Breast Cancer Awareness Month

Breast Cancer Awareness Month

That time of year has come again. That time when we see all those pink little ribbons, when we see all of our favorite sports team sport some pink clothing, and the plethora of charity walks and fundraisers. October is Breast Cancer Awareness month.

Everyone knows what Breast Cancer is Breast cancer, but did you know that there are different kinds of breast cancer? The kind of breast cancer depends on which cells in the breast turn into cancer.

Breast cancer can begin in different parts of the breast. A breast is made up of three main parts: lobules, ducts, and connective tissue. The lobules are the glands that produce milk. The ducts are tubes that carry milk to the nipple. The connective tissue (which consists of fibrous and fatty tissue) surrounds and holds everything together. Most breast cancers begin in the ducts or lobules.Breast cancer can spread outside the breast through blood vessels and lymph vessels. When breast cancer spreads to other parts of the body, it is said to have metastasized.

The most common kinds of breast cancer are invasive ductal carcinoma, and invasive lobular carcinoma. In invasive ductal carcinoma, the cancer cells grow outside the ducts into other parts of the breast tissue. Invasive cancer cells can also spread, or metastasize, to other parts of the body. In invasive lobular carcinoma, cancer cells spread from the lobules to the breast tissues that are close by. These cells can spread to other parts of the body as well. Like all cancers, Breast Cancer is a potentially fatal disease, so, as always, to help inform you on how to avoid this illness we have set up a list of tips that we have for you to help lessen your chances of contracting this illness.

1. Keep Weight in Check
It may be easy to tune out this tip because it is said so often, but maintaining a healthy weight always important. Being overweight can increase the risk of many different cancers, including breast cancer.

2. Physical Activity
Exercise is always a key component for good health, and women who are physically active for at least 30 minutes a day have a lower risk of breast cancer. Regular exercise is also one of the best ways to help keep weight in check, killing two birds with one stone.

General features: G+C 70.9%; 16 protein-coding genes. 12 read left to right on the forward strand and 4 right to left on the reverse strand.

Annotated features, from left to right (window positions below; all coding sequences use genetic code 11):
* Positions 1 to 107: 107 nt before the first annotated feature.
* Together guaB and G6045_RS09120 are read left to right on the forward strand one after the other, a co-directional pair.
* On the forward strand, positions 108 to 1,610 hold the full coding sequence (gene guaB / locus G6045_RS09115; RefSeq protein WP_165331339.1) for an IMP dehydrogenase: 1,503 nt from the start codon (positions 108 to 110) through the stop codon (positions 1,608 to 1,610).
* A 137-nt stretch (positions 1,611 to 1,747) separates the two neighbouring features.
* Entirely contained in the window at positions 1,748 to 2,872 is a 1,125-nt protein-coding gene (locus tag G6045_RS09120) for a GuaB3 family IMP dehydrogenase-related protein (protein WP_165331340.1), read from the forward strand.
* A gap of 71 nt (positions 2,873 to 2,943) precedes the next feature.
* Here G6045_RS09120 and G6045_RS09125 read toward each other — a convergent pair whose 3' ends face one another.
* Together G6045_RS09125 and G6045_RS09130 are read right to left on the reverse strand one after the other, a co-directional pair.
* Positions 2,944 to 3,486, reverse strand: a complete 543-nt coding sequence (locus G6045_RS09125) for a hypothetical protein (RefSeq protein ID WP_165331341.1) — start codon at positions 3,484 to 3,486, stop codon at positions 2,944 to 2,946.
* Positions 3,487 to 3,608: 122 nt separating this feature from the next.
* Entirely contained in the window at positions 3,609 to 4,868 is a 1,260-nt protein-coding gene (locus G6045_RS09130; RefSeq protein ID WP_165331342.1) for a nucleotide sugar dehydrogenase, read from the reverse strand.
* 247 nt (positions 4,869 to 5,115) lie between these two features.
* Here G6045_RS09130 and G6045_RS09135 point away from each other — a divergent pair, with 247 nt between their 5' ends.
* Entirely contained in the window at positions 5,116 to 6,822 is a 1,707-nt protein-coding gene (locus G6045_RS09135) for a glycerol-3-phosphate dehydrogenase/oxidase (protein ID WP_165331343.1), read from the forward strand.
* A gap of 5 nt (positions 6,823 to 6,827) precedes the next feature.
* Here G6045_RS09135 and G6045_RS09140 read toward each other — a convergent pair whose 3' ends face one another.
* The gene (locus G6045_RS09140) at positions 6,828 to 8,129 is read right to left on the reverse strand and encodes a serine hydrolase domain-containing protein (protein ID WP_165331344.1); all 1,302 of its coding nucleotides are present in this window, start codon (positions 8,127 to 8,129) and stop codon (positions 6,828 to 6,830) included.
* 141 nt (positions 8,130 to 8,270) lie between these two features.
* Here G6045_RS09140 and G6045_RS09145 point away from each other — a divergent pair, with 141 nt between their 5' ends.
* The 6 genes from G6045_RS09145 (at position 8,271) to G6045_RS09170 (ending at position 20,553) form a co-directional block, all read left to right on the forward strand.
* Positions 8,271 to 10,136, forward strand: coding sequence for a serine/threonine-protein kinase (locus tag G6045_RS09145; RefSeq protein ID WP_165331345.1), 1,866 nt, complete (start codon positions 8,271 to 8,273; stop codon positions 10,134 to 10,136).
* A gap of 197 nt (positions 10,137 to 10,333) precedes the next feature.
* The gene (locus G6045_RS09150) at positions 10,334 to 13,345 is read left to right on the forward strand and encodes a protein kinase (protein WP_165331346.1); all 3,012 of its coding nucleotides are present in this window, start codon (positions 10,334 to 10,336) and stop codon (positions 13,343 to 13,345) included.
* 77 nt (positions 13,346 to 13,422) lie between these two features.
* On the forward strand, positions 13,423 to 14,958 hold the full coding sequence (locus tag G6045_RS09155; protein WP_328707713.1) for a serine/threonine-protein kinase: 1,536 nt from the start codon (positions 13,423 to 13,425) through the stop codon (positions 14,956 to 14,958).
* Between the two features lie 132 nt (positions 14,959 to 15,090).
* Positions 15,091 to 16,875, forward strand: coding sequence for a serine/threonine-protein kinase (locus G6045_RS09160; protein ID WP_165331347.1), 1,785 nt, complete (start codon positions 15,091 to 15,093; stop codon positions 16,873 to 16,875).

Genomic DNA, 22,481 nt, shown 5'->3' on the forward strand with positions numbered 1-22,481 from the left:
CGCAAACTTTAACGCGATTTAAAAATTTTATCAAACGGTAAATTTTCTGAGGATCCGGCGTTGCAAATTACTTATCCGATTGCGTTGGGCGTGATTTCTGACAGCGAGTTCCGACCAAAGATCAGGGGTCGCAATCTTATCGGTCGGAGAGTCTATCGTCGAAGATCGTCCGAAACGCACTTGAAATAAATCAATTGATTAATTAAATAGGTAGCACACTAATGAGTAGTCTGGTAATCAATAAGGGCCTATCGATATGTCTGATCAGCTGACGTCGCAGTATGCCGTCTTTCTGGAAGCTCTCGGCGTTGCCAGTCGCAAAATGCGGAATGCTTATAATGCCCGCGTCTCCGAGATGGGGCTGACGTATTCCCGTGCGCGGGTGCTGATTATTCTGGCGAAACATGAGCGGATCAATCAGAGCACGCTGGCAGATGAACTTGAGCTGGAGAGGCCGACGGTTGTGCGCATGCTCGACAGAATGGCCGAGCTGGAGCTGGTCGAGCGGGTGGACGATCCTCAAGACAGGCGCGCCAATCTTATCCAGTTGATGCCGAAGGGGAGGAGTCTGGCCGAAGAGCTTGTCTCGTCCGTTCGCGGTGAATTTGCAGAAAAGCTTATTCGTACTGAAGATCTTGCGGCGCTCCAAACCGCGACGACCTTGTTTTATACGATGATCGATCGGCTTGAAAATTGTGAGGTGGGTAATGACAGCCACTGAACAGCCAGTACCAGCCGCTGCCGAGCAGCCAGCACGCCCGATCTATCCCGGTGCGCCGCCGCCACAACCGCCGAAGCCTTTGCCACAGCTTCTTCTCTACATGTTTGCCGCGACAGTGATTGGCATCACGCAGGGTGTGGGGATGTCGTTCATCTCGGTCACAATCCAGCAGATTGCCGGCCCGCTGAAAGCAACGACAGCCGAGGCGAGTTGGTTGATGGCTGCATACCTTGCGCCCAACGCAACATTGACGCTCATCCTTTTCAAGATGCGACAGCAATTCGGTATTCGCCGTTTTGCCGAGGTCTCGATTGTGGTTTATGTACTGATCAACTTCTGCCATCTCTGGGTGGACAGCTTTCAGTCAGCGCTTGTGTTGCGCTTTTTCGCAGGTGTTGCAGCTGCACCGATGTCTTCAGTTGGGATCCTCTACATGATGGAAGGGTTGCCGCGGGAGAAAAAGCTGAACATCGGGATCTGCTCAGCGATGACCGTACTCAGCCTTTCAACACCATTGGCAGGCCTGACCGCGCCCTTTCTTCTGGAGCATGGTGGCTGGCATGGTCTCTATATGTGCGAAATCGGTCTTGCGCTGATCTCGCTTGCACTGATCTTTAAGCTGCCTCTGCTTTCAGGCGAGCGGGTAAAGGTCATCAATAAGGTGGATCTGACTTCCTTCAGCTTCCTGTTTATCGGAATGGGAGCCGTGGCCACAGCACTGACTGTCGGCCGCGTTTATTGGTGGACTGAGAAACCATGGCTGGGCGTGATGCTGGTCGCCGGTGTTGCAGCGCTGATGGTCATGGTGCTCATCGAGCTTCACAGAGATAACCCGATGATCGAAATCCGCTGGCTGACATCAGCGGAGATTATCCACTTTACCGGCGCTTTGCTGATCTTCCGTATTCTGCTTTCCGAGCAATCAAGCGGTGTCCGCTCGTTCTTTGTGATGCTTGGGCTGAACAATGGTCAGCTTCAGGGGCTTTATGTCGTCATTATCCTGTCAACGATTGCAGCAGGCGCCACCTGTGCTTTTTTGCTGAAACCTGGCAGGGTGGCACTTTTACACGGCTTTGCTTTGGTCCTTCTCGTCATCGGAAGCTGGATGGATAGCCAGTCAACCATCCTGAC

3. Eat Your Fruits & Vegetables
A healthy diet can help lower the risk of breast cancer. Try to eat a lot of fruits and vegetables and stay away from too many processed foods.

4. Avoid Too Much Alcohol
Keep alcohol at moderate levels or lower (a drink a day or under). While moderate drinking can be good for the heart in older adults, even low levels of intake can increase the risk of breast cancer.

5. Don’t Smoke
Smokers and non-smokers alike know how unhealthy smoking is. On top of lowering quality of life and increasing the risk of heart disease, stroke, and at least 15 cancers – including breast cancer – it also causes smelly breath, bad teeth, and wrinkles.

6. Avoid Birth Control Pills, Particularly After Age 35 or If You Smoke
Birth control pills have both benefits and risks. The younger a woman is, the lower the risks are. While women are taking birth control pills, they have a slightly increased risk of breast cancer. Birth control pills increase your risk of stroke and heart attack, especially if a woman smokes. This risk goes away quickly after stopping the pill. However, long-term use can also have important benefits, like lowering the risk of ovarian cancer, colon cancer and uterine cancer. If you’re very concerned about breast cancer, avoiding birth control pills is one option to lower risk.

7. Avoid Post-Menopausal Hormones
Post-menopausal hormones shouldn’t be taken long term to prevent chronic diseases. Studies show they have a mixed effect on health and can increase the risk of some diseases and lowering the risk of others. Both estrogen hormones and estrogen-plus-progestin hormones increase the risk of breast cancer. If women do take post-menopausal hormones, it should be for the shortest time possible. Refer to your doctors for advice to determine what hormonal medications you should be taking and for how long.

Even if you follow all of these tips, it doesn’t mean you still don’t have a chance of being diagnosed with Breast cancer. That is why regular visits to your doctor and screening is so important. Studies show that breast cancer screening with mammography saves lives. It doesn’t help prevent cancer, but it can help find cancer early when it’s most treatable. For most women, regular mammograms can begin at age 40, and are recommended regularly after the age of 50.

With a couple of lifestyle changes and regular visits to your doctor, you can lower your risks of developing breast cancer, or catching it early on when still very treatable.

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